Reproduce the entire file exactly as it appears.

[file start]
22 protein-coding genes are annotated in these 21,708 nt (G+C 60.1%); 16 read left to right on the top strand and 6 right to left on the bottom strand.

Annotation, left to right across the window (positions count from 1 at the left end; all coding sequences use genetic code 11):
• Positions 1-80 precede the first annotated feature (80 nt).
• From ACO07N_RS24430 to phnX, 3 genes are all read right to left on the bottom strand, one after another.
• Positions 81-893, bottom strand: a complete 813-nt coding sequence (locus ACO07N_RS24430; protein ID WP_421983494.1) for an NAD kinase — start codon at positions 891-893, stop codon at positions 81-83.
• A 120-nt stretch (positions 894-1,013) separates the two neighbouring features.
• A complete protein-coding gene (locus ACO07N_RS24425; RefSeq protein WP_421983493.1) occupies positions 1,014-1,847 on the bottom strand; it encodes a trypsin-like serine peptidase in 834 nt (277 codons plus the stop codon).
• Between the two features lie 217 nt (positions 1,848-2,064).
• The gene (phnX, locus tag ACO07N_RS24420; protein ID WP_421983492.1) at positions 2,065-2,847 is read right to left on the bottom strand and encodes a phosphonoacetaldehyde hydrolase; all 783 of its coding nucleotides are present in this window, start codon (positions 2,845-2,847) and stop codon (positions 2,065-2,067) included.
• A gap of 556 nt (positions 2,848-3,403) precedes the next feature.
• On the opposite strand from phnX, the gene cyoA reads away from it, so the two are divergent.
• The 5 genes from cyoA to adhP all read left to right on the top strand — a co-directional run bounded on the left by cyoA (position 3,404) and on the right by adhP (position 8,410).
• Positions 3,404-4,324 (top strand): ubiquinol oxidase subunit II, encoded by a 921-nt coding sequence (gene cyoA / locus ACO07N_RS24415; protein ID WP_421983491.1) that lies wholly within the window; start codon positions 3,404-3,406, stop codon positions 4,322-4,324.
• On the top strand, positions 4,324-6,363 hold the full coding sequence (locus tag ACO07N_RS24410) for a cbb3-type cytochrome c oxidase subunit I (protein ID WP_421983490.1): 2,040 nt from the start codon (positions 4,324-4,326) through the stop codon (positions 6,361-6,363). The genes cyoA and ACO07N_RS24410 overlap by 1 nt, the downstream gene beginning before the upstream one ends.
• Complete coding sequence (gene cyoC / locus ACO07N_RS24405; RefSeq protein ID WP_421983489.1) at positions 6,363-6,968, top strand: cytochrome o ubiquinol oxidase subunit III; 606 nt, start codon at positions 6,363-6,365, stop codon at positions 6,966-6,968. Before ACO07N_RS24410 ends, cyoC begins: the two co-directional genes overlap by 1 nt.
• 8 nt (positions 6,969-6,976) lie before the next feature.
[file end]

22 protein-coding genes are annotated in these 21,708 nt (G+C 60.1%); 16 read left to right on the top strand and 6 right to left on the bottom strand.

Annotation, left to right across the window (positions count from 1 at the left end; all coding sequences use genetic code 11):
• Positions 1-80 precede the first annotated feature (80 nt).
• From ACO07N_RS24430 to phnX, 3 genes are all read right to left on the bottom strand, one after another.
• Positions 81-893, bottom strand: a complete 813-nt coding sequence (locus ACO07N_RS24430; protein ID WP_421983494.1) for an NAD kinase — start codon at positions 891-893, stop codon at positions 81-83.
• A 120-nt stretch (positions 894-1,013) separates the two neighbouring features.
• A complete protein-coding gene (locus ACO07N_RS24425; RefSeq protein WP_421983493.1) occupies positions 1,014-1,847 on the bottom strand; it encodes a trypsin-like serine peptidase in 834 nt (277 codons plus the stop codon).
• Between the two features lie 217 nt (positions 1,848-2,064).
• The gene (phnX, locus tag ACO07N_RS24420; protein ID WP_421983492.1) at positions 2,065-2,847 is read right to left on the bottom strand and encodes a phosphonoacetaldehyde hydrolase; all 783 of its coding nucleotides are present in this window, start codon (positions 2,845-2,847) and stop codon (positions 2,065-2,067) included.
• A gap of 556 nt (positions 2,848-3,403) precedes the next feature.
• On the opposite strand from phnX, the gene cyoA reads away from it, so the two are divergent.
• The 5 genes from cyoA to adhP all read left to right on the top strand — a co-directional run bounded on the left by cyoA (position 3,404) and on the right by adhP (position 8,410).
• Positions 3,404-4,324 (top strand): ubiquinol oxidase subunit II, encoded by a 921-nt coding sequence (gene cyoA / locus ACO07N_RS24415; protein ID WP_421983491.1) that lies wholly within the window; start codon positions 3,404-3,406, stop codon positions 4,322-4,324.
• On the top strand, positions 4,324-6,363 hold the full coding sequence (locus tag ACO07N_RS24410) for a cbb3-type cytochrome c oxidase subunit I (protein ID WP_421983490.1): 2,040 nt from the start codon (positions 4,324-4,326) through the stop codon (positions 6,361-6,363). The genes cyoA and ACO07N_RS24410 overlap by 1 nt, the downstream gene beginning before the upstream one ends.
• Complete coding sequence (gene cyoC / locus ACO07N_RS24405; RefSeq protein ID WP_421983489.1) at positions 6,363-6,968, top strand: cytochrome o ubiquinol oxidase subunit III; 606 nt, start codon at positions 6,363-6,365, stop codon at positions 6,966-6,968. Before ACO07N_RS24410 ends, cyoC begins: the two co-directional genes overlap by 1 nt.
• 8 nt (positions 6,969-6,976) lie before the next feature.